"Varieté" (1925)

"Varieté" was produced in Germany by UFA
Released November 16, 1925 at the UFA-Palast an Zoo in Berlin
The original length was 2,844 meters (seven reels). The American version was 7,800 feet, and the British version was 8,400 feet. This video release of "Variety" is said to be the original version and all other available copies are the truncated versions.

The Story

"Varieté" is the story of an aging trapeze artist who, after an accident, becomes a barker and manager of a cheap sideshow of dancing girls. One day a friend of his, the captain of a ship, brings him a young girl who had stowed away on his ship with her mother. Her mother had died at sea and he asked the trapeze artist to give the young girl shelter. The young girl eventually becomes the center of attraction of the dancing troupe, and he becomes infatuated with her. He deserts his wife and child and takes the young girl to Berlin. He trains his young mistress to be a trapeze performer, and they both find a position with a circus doing an act together. They are seen by a famous aerialist, Artinelli, from England, and he hires them to perform with him as "The Three Artinellis."

They become a sensation in the Wintergarten, and all is well until Artinelli seduces the young girl. Then his aging partner seeks revenge.

Trite and Conventional Melodrama

The plot of "Varieté" is a rather trite and conventional melodrama of heated passion and seething jealousy. However, this has always been popular subject matter with audiences. In Dupont's hands, the film became an immediate success, and it won rave notices throughout Europe. It was a tremendous hit in New York City where it did a sensational business for over six weeks. Many cites in the United States were shocked by the film's immorality, and Paramount deleted the first two reels (twenty minutes) entirely. The subsequent viewers in the other parts of the United States saw the censored version that was missing the opening scenes where the owner of the carnival meets the new dancer, deserts his family and moves to Berlin with his new girlfriend. The American sanitized version has him and his girlfriend as man and wife. Even in its censored version it retained its power and went on to become "the Best Picture Of The Year." This film was also listed on the N.Y. Times "Top 10 Films f 1926."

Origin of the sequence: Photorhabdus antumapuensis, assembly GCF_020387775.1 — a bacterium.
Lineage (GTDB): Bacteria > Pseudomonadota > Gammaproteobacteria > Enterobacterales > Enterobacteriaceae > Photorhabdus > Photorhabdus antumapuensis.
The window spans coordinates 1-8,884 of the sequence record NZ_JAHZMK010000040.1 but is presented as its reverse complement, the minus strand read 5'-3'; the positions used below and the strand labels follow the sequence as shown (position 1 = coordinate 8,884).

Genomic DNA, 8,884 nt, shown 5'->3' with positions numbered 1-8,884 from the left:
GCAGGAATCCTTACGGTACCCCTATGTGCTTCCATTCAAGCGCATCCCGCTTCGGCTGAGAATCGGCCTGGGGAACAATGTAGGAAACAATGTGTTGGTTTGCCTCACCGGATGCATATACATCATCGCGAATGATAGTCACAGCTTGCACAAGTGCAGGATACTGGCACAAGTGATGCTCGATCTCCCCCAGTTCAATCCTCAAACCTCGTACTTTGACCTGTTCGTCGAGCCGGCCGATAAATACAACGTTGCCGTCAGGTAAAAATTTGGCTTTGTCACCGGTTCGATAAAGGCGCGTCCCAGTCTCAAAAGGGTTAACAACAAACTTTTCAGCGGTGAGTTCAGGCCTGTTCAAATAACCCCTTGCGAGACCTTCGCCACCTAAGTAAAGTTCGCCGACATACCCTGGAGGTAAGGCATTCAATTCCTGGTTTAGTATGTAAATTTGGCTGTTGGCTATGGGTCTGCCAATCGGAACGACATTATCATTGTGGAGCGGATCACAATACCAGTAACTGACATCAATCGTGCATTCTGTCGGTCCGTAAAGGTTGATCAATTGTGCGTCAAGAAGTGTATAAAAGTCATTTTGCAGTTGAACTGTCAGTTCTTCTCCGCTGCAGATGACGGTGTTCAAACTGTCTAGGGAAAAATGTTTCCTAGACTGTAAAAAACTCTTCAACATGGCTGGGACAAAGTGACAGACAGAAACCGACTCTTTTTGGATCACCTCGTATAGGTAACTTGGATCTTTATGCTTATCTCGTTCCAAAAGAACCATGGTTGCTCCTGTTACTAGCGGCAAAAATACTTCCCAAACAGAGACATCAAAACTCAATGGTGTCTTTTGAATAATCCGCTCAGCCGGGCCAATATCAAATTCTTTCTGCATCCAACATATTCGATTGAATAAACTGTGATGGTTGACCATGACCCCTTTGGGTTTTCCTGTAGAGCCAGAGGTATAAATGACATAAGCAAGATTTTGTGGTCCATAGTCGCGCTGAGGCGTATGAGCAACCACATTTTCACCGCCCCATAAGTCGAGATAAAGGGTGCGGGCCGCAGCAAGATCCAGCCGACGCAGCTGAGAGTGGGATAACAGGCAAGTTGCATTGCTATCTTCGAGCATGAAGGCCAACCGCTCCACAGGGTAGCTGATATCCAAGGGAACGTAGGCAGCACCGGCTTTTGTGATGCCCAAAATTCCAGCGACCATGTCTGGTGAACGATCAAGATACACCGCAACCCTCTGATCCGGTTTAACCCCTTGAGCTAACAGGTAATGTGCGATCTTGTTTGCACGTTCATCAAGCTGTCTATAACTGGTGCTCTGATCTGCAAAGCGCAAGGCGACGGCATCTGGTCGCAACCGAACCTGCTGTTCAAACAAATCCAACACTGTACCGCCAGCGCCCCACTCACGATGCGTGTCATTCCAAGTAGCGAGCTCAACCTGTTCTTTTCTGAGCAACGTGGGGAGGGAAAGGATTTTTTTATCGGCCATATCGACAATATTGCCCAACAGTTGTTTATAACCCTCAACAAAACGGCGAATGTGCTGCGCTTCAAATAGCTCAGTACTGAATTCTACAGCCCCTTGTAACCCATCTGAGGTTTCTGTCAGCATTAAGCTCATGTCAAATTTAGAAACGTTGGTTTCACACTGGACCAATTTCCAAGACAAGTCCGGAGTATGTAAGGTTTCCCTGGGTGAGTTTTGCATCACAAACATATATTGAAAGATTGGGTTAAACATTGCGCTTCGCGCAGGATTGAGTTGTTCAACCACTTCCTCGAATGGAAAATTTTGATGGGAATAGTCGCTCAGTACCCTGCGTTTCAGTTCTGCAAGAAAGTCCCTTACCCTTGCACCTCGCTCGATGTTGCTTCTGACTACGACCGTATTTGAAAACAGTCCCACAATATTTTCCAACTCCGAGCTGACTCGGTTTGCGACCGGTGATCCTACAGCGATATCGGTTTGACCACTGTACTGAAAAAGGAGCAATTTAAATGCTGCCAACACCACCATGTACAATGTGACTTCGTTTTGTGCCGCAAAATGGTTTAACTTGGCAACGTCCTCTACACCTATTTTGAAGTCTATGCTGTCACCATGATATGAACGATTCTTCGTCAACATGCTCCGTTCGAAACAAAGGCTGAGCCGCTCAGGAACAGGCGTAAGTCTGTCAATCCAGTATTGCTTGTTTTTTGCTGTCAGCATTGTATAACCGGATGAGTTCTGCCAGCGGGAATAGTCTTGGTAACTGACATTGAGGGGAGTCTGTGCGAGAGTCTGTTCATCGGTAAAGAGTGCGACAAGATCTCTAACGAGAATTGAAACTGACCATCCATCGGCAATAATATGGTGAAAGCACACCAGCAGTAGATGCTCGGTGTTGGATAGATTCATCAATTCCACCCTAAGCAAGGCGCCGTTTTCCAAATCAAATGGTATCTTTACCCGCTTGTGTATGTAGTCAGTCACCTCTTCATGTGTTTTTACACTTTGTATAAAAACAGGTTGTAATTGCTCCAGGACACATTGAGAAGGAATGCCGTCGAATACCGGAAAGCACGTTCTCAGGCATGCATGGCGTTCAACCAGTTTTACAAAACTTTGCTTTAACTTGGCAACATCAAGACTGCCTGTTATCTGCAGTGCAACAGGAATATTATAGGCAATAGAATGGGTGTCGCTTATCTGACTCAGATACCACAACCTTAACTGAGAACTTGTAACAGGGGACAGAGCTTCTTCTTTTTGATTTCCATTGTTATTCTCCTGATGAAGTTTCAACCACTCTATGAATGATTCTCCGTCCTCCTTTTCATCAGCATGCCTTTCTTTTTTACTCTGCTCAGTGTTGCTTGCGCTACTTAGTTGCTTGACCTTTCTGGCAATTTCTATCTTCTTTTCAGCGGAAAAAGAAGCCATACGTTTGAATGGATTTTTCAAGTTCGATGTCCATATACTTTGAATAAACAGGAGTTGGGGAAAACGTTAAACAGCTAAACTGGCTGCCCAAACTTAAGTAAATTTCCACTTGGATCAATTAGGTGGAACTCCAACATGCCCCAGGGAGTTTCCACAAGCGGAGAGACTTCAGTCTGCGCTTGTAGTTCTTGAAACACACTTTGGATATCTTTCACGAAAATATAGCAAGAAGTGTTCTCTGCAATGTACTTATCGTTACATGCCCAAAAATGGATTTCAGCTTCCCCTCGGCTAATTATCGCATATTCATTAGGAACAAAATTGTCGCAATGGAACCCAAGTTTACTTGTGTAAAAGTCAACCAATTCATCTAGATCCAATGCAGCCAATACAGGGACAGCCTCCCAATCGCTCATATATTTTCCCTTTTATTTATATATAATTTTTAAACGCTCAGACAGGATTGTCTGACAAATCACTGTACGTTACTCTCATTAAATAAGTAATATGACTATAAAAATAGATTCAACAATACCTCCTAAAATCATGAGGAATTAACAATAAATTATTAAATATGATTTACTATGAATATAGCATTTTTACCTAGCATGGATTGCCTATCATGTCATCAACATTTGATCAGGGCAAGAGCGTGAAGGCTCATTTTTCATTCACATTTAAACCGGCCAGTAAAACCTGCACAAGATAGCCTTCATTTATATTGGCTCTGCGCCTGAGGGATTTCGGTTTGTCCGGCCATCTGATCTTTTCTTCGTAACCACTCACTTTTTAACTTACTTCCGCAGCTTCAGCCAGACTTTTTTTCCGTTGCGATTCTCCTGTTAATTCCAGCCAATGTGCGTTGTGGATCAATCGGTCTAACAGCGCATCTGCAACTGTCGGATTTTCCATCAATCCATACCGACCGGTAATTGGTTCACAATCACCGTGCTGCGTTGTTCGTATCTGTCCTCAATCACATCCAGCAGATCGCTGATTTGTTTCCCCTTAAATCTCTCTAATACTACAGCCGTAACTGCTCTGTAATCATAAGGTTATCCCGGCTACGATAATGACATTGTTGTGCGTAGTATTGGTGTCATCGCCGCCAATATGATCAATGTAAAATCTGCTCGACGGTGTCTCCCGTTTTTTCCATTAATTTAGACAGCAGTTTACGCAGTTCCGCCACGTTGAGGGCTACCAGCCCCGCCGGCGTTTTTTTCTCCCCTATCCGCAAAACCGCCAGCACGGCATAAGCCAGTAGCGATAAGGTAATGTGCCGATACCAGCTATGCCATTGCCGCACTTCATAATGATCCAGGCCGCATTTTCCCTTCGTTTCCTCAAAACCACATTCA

Variety (film reviews), June 30, 1926, states, "Opened at the Rialto, New York, June 27, for a run limited to six weeks, running time 92 minutes. "Variety" is a corking picture, made anywhere as it has been much in Germany. It has variety, so much, so many an American director may be only to eager to watch it the second time . . ."

"Varieté" was directed by Ewald Andre Dupont (E.A. Dupont), and the cast included Emil Jannings, Lya de Putti, Maly Delschaft, Warwick Ward, and Georg John. The screen adaptation of the novel was done by Dupont who once had been the manager of a vaudeville theater and was acquainted with carnival atmosphere. The film was also notable for its unconventional impressionistic use of swirling light and movement and spectacular camera effects. It was a tremendous success, stylistically influential, and brought Dupont to the attention of Hollywood, where, rather sadly, he ended up making mostly B-movies.

Lya de Putti

Lya de Putti was born in 1899 in Hungary to wealthy parents, her mother a former countess, and her father a Baron and a cavalry officer in the Austro-Hungarian Army. She began as a dancer in vaudeville and eventually became a ballet dancer in Berlin. She starred in many of the films produced by the German UFA company playing vamp roles. She went to Hollywood in 1926 where she starred in several films and died at the beginning of the sound era.

Emil Jannings

Emil Jannings ran away from home at the age of sixteen to become a sailor. After serving as an assistant cook he returned to Germany and became a professional actor on the stage. When he made his screen debut in 1914, he was an established and well-known stage actor. "Varieté" was made after his appearance in Murnau's "The Last Laugh" (UFA, 1924), and he was acclaimed as the world's greatest actor. His international reputation won him a Paramount contract in 1927. His thick German accent ended his American career with the coming of sound. He immediately went back to Germany to continue making films during the Nazi regime. He died in 1950.

"Varieté" is a classic film, and this video release is very enjoyable, especially given the fact that this is the most restored, original version available.

The Holt Foreign Film Guide by Ronald Bergan and Robyn Karney
Dictionary Of Films by Georges Sadoul
The Great German Films by Frederick W. Ott
Lya De Putti by P. Herzog and R. Tozzi.

copyright 2002 by John DeBartolo. All rights reserved.

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